For the first time since arriving at Cape Canaveral, Florida, last year, Blue Origin’s transporter erector, which will be used for the company’s massive New Glenn rocket, was raised to the vertical position at Launch Complex 36.
On Friday, Aug. 19, Blue Origin raised the transporter erector for its first integration test with the pad and ground software in the coming week. The company’s testing of the structure may take several days to exercise all fits and checks.
The transporter erector will be used to move the New Glenn Rocket from its hangar at the launch site to the launch pad. Additionally, it’ll be used to lift the rocket into the vertical position for launch. It’ll also have equipment for fueling, etc.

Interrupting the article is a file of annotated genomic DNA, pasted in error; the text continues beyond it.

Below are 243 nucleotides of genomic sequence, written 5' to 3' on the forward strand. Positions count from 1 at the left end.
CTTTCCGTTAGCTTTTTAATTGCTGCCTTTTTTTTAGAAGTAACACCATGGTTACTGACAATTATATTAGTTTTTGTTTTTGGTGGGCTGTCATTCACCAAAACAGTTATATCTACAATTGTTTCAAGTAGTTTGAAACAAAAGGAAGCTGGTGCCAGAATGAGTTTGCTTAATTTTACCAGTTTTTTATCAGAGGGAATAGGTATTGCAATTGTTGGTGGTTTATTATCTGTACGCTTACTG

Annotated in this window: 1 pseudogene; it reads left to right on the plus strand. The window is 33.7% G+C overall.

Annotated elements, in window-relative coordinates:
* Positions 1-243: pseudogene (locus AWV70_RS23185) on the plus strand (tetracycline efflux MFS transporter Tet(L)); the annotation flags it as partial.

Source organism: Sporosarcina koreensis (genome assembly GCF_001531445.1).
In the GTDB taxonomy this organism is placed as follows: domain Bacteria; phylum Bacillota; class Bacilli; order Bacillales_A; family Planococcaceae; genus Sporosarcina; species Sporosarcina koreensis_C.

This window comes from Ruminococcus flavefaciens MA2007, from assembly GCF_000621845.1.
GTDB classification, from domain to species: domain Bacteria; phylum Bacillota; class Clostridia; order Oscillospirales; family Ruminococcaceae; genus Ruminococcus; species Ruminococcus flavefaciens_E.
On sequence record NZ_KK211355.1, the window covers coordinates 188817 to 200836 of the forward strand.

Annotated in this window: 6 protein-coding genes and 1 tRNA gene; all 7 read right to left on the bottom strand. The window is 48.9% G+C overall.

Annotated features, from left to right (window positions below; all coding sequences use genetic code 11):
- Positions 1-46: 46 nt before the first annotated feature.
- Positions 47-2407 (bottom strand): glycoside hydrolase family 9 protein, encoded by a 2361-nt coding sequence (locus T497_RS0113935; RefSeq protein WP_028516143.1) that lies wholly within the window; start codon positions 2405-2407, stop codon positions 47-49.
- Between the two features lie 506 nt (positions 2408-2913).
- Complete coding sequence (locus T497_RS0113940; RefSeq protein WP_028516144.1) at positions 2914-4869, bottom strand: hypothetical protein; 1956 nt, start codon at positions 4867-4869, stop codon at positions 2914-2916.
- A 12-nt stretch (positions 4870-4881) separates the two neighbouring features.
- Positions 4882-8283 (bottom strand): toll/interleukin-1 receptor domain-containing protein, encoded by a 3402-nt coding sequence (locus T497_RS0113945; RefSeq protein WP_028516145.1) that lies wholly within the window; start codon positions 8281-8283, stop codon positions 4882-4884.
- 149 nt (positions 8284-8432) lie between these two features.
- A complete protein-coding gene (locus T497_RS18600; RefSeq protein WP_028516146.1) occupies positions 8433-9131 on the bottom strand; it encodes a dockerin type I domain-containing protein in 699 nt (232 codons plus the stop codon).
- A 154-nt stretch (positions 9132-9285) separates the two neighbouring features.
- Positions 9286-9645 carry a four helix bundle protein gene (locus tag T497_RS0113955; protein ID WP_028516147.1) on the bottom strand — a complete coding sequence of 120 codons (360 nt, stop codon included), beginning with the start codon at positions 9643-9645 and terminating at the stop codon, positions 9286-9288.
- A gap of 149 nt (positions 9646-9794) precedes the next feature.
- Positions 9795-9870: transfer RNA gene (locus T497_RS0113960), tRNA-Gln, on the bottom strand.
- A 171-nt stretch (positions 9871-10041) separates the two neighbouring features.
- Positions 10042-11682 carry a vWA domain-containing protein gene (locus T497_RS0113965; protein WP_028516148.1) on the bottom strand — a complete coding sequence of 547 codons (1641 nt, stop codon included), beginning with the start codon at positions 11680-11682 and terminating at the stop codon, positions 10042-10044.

New Glenn is Blue Origin’s next rocket after the company’s much smaller, suborbital New Shepard, which sends people to the edge of space in West Texas.
The new two-stage rocket is going to be much larger. It’ll stand some 321 feet (98 meters), which is about as tall as NASA’s SLS rocket. It will be 23 feet (7 meters) wide.
Its first stage is expected to be reusable. It’ll have seven BE-4 engines at its base, which consume liquid oxygen and liquid methane. That same engine design is also being used for United Launch Alliance’s Vulcan rocket as early as late this year.
New Glenn’s first launch is expected sometime in 2023. It’ll be able to lift up to 45 metric tons to low Earth orbit and 13 metric tons to geostationary transfer orbit, according to Blue Origin.
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